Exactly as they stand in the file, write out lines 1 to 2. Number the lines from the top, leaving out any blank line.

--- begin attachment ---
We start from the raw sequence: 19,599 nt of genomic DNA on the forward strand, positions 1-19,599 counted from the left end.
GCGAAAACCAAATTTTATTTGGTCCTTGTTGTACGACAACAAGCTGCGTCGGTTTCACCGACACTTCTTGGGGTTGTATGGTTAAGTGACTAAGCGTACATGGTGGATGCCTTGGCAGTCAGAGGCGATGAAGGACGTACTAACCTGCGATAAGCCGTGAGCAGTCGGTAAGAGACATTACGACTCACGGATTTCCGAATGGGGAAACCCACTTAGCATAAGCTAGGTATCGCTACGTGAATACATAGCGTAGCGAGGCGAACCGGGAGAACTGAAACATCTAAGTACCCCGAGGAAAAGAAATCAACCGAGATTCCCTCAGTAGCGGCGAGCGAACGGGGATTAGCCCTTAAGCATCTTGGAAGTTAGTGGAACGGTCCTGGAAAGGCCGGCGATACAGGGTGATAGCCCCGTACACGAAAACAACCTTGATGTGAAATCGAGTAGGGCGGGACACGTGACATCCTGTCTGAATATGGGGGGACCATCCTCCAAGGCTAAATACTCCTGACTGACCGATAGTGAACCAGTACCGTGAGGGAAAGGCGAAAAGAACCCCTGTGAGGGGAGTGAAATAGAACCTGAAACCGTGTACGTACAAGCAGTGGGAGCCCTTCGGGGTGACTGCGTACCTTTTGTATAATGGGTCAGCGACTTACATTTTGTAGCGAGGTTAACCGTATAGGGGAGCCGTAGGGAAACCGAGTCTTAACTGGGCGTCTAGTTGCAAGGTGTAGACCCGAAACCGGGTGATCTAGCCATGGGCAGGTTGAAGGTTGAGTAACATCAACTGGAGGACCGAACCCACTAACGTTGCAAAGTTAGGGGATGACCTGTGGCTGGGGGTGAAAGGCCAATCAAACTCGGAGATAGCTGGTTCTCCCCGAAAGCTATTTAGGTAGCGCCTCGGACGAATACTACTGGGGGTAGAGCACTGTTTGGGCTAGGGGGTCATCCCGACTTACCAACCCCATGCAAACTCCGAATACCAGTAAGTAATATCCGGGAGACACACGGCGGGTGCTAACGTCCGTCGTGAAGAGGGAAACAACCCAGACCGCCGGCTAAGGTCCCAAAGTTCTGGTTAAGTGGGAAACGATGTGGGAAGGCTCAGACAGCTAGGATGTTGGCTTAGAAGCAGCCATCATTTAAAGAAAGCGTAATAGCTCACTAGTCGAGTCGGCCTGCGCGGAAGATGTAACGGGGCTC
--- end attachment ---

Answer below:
We start from the raw sequence: 19,599 nt of genomic DNA on the forward strand, positions 1-19,599 counted from the left end.
GCGAAAACCAAATTTTATTTGGTCCTTGTTGTACGACAACAAGCTGCGTCGGTTTCACCGACACTTCTTGGGGTTGTATGGTTAAGTGACTAAGCGTACATGGTGGATGCCTTGGCAGTCAGAGGCGATGAAGGACGTACTAACCTGCGATAAGCCGTGAGCAGTCGGTAAGAGACATTACGACTCACGGATTTCCGAATGGGGAAACCCACTTAGCATAAGCTAGGTATCGCTACGTGAATACATAGCGTAGCGAGGCGAACCGGGAGAACTGAAACATCTAAGTACCCCGAGGAAAAGAAATCAACCGAGATTCCCTCAGTAGCGGCGAGCGAACGGGGATTAGCCCTTAAGCATCTTGGAAGTTAGTGGAACGGTCCTGGAAAGGCCGGCGATACAGGGTGATAGCCCCGTACACGAAAACAACCTTGATGTGAAATCGAGTAGGGCGGGACACGTGACATCCTGTCTGAATATGGGGGGACCATCCTCCAAGGCTAAATACTCCTGACTGACCGATAGTGAACCAGTACCGTGAGGGAAAGGCGAAAAGAACCCCTGTGAGGGGAGTGAAATAGAACCTGAAACCGTGTACGTACAAGCAGTGGGAGCCCTTCGGGGTGACTGCGTACCTTTTGTATAATGGGTCAGCGACTTACATTTTGTAGCGAGGTTAACCGTATAGGGGAGCCGTAGGGAAACCGAGTCTTAACTGGGCGTCTAGTTGCAAGGTGTAGACCCGAAACCGGGTGATCTAGCCATGGGCAGGTTGAAGGTTGAGTAACATCAACTGGAGGACCGAACCCACTAACGTTGCAAAGTTAGGGGATGACCTGTGGCTGGGGGTGAAAGGCCAATCAAACTCGGAGATAGCTGGTTCTCCCCGAAAGCTATTTAGGTAGCGCCTCGGACGAATACTACTGGGGGTAGAGCACTGTTTGGGCTAGGGGGTCATCCCGACTTACCAACCCCATGCAAACTCCGAATACCAGTAAGTAATATCCGGGAGACACACGGCGGGTGCTAACGTCCGTCGTGAAGAGGGAAACAACCCAGACCGCCGGCTAAGGTCCCAAAGTTCTGGTTAAGTGGGAAACGATGTGGGAAGGCTCAGACAGCTAGGATGTTGGCTTAGAAGCAGCCATCATTTAAAGAAAGCGTAATAGCTCACTAGTCGAGTCGGCCTGCGCGGAAGATGTAACGGGGCTC